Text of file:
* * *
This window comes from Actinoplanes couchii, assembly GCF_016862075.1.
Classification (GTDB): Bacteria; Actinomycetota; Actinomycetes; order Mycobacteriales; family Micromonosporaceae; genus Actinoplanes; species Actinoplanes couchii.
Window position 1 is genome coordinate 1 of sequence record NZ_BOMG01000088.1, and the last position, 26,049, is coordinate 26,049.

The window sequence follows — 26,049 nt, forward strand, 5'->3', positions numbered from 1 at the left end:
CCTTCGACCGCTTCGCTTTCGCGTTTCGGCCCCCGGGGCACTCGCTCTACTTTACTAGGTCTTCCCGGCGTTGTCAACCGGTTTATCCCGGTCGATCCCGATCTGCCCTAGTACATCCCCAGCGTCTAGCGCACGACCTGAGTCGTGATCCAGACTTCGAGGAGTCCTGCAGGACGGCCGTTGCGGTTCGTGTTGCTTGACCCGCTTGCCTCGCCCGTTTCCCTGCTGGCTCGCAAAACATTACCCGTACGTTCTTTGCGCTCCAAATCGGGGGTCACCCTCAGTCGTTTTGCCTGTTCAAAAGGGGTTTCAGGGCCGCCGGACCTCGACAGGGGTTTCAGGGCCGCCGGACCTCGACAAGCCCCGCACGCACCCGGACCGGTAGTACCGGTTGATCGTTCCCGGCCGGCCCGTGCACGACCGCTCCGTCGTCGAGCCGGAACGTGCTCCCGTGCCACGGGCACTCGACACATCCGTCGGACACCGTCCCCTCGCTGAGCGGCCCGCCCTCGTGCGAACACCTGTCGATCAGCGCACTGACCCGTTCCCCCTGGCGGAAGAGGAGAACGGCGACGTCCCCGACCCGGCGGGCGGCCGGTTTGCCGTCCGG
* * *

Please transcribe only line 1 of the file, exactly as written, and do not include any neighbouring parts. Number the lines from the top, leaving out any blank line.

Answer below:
This window comes from Actinoplanes couchii, assembly GCF_016862075.1.